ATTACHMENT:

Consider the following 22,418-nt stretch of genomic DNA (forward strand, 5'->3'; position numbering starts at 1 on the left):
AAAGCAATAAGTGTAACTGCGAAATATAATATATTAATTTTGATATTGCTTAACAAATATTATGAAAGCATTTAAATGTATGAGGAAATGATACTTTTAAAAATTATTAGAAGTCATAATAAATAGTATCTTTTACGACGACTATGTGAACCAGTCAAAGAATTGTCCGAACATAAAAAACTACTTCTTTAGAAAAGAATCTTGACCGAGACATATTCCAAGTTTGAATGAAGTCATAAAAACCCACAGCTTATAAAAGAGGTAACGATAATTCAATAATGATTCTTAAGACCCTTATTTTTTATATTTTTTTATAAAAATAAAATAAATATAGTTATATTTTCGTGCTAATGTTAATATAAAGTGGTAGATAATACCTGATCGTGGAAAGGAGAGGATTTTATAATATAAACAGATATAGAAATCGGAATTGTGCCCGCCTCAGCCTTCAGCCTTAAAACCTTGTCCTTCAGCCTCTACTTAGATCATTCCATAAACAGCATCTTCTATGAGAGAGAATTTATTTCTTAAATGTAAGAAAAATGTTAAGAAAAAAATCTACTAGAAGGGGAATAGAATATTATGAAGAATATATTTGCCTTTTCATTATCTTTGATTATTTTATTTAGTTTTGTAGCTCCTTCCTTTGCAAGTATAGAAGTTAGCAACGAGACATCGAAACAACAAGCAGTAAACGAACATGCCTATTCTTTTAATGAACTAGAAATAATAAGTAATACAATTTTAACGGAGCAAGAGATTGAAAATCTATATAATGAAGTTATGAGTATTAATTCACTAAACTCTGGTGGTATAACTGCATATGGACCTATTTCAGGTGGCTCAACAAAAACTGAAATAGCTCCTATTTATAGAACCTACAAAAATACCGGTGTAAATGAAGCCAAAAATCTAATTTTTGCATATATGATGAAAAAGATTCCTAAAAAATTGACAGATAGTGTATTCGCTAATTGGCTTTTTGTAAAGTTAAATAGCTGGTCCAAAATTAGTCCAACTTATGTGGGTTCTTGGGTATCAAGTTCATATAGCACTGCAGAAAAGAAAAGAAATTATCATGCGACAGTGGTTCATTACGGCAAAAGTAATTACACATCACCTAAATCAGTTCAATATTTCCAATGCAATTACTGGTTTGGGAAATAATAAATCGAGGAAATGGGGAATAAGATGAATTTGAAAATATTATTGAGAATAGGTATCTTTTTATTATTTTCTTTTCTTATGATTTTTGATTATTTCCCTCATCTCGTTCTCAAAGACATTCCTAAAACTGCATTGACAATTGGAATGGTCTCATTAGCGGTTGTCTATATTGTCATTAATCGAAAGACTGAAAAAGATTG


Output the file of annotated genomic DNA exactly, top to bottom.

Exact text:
Consider the following 22,418-nt stretch of genomic DNA (forward strand, 5'->3'; position numbering starts at 1 on the left):
AAAGCAATAAGTGTAACTGCGAAATATAATATATTAATTTTGATATTGCTTAACAAATATTATGAAAGCATTTAAATGTATGAGGAAATGATACTTTTAAAAATTATTAGAAGTCATAATAAATAGTATCTTTTACGACGACTATGTGAACCAGTCAAAGAATTGTCCGAACATAAAAAACTACTTCTTTAGAAAAGAATCTTGACCGAGACATATTCCAAGTTTGAATGAAGTCATAAAAACCCACAGCTTATAAAAGAGGTAACGATAATTCAATAATGATTCTTAAGACCCTTATTTTTTATATTTTTTTATAAAAATAAAATAAATATAGTTATATTTTCGTGCTAATGTTAATATAAAGTGGTAGATAATACCTGATCGTGGAAAGGAGAGGATTTTATAATATAAACAGATATAGAAATCGGAATTGTGCCCGCCTCAGCCTTCAGCCTTAAAACCTTGTCCTTCAGCCTCTACTTAGATCATTCCATAAACAGCATCTTCTATGAGAGAGAATTTATTTCTTAAATGTAAGAAAAATGTTAAGAAAAAAATCTACTAGAAGGGGAATAGAATATTATGAAGAATATATTTGCCTTTTCATTATCTTTGATTATTTTATTTAGTTTTGTAGCTCCTTCCTTTGCAAGTATAGAAGTTAGCAACGAGACATCGAAACAACAAGCAGTAAACGAACATGCCTATTCTTTTAATGAACTAGAAATAATAAGTAATACAATTTTAACGGAGCAAGAGATTGAAAATCTATATAATGAAGTTATGAGTATTAATTCACTAAACTCTGGTGGTATAACTGCATATGGACCTATTTCAGGTGGCTCAACAAAAACTGAAATAGCTCCTATTTATAGAACCTACAAAAATACCGGTGTAAATGAAGCCAAAAATCTAATTTTTGCATATATGATGAAAAAGATTCCTAAAAAATTGACAGATAGTGTATTCGCTAATTGGCTTTTTGTAAAGTTAAATAGCTGGTCCAAAATTAGTCCAACTTATGTGGGTTCTTGGGTATCAAGTTCATATAGCACTGCAGAAAAGAAAAGAAATTATCATGCGACAGTGGTTCATTACGGCAAAAGTAATTACACATCACCTAAATCAGTTCAATATTTCCAATGCAATTACTGGTTTGGGAAATAATAAATCGAGGAAATGGGGAATAAGATGAATTTGAAAATATTATTGAGAATAGGTATCTTTTTATTATTTTCTTTTCTTATGATTTTTGATTATTTCCCTCATCTCGTTCTCAAAGACATTCCTAAAACTGCATTGACAATTGGAATGGTCTCATTAGCGGTTGTCTATATTGTCATTAATCGAAAGACTGAAAAAGATTG